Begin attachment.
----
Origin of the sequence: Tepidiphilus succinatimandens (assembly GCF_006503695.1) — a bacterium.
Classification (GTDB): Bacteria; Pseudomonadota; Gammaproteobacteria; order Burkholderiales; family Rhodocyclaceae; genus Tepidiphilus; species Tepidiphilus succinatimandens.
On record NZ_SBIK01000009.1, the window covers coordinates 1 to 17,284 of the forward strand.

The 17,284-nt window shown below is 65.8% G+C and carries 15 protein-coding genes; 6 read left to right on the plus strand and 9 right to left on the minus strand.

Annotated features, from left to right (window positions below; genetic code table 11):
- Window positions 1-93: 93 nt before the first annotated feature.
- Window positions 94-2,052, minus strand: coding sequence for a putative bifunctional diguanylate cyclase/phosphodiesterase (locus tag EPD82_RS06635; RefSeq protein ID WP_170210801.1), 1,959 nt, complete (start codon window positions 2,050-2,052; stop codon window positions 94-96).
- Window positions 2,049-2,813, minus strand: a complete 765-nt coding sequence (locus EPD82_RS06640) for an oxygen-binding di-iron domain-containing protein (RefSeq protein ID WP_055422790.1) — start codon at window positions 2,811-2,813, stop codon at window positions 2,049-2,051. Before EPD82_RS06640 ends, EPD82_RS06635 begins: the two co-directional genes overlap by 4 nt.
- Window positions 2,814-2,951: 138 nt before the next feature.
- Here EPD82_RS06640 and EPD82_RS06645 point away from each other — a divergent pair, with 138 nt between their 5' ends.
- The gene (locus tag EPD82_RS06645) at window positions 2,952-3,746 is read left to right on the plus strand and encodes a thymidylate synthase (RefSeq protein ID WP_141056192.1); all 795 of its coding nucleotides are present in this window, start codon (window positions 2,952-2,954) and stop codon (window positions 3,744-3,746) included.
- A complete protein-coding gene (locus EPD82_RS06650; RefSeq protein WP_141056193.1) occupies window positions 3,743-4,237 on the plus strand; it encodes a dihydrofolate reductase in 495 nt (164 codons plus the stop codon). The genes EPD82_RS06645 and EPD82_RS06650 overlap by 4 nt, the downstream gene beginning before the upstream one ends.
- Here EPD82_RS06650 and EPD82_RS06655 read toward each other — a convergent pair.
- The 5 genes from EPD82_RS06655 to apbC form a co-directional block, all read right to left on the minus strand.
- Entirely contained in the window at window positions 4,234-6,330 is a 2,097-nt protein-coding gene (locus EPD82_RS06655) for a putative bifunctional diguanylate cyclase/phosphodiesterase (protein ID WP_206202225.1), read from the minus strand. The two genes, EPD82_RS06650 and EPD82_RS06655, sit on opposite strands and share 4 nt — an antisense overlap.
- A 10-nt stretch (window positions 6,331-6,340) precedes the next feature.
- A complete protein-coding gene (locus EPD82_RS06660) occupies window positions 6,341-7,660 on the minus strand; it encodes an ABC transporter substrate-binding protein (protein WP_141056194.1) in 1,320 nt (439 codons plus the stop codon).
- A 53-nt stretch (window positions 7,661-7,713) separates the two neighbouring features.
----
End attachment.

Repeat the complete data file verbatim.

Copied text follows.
Origin of the sequence: Tepidiphilus succinatimandens (assembly GCF_006503695.1) — a bacterium.
Classification (GTDB): Bacteria; Pseudomonadota; Gammaproteobacteria; order Burkholderiales; family Rhodocyclaceae; genus Tepidiphilus; species Tepidiphilus succinatimandens.
On record NZ_SBIK01000009.1, the window covers coordinates 1 to 17,284 of the forward strand.

The 17,284-nt window shown below is 65.8% G+C and carries 15 protein-coding genes; 6 read left to right on the plus strand and 9 right to left on the minus strand.

Annotated features, from left to right (window positions below; genetic code table 11):
- Window positions 1-93: 93 nt before the first annotated feature.
- Window positions 94-2,052, minus strand: coding sequence for a putative bifunctional diguanylate cyclase/phosphodiesterase (locus tag EPD82_RS06635; RefSeq protein ID WP_170210801.1), 1,959 nt, complete (start codon window positions 2,050-2,052; stop codon window positions 94-96).
- Window positions 2,049-2,813, minus strand: a complete 765-nt coding sequence (locus EPD82_RS06640) for an oxygen-binding di-iron domain-containing protein (RefSeq protein ID WP_055422790.1) — start codon at window positions 2,811-2,813, stop codon at window positions 2,049-2,051. Before EPD82_RS06640 ends, EPD82_RS06635 begins: the two co-directional genes overlap by 4 nt.
- Window positions 2,814-2,951: 138 nt before the next feature.
- Here EPD82_RS06640 and EPD82_RS06645 point away from each other — a divergent pair, with 138 nt between their 5' ends.
- The gene (locus tag EPD82_RS06645) at window positions 2,952-3,746 is read left to right on the plus strand and encodes a thymidylate synthase (RefSeq protein ID WP_141056192.1); all 795 of its coding nucleotides are present in this window, start codon (window positions 2,952-2,954) and stop codon (window positions 3,744-3,746) included.
- A complete protein-coding gene (locus EPD82_RS06650; RefSeq protein WP_141056193.1) occupies window positions 3,743-4,237 on the plus strand; it encodes a dihydrofolate reductase in 495 nt (164 codons plus the stop codon). The genes EPD82_RS06645 and EPD82_RS06650 overlap by 4 nt, the downstream gene beginning before the upstream one ends.
- Here EPD82_RS06650 and EPD82_RS06655 read toward each other — a convergent pair.
- The 5 genes from EPD82_RS06655 to apbC form a co-directional block, all read right to left on the minus strand.
- Entirely contained in the window at window positions 4,234-6,330 is a 2,097-nt protein-coding gene (locus EPD82_RS06655) for a putative bifunctional diguanylate cyclase/phosphodiesterase (protein ID WP_206202225.1), read from the minus strand. The two genes, EPD82_RS06650 and EPD82_RS06655, sit on opposite strands and share 4 nt — an antisense overlap.
- A 10-nt stretch (window positions 6,331-6,340) precedes the next feature.
- A complete protein-coding gene (locus EPD82_RS06660) occupies window positions 6,341-7,660 on the minus strand; it encodes an ABC transporter substrate-binding protein (protein WP_141056194.1) in 1,320 nt (439 codons plus the stop codon).
- A 53-nt stretch (window positions 7,661-7,713) separates the two neighbouring features.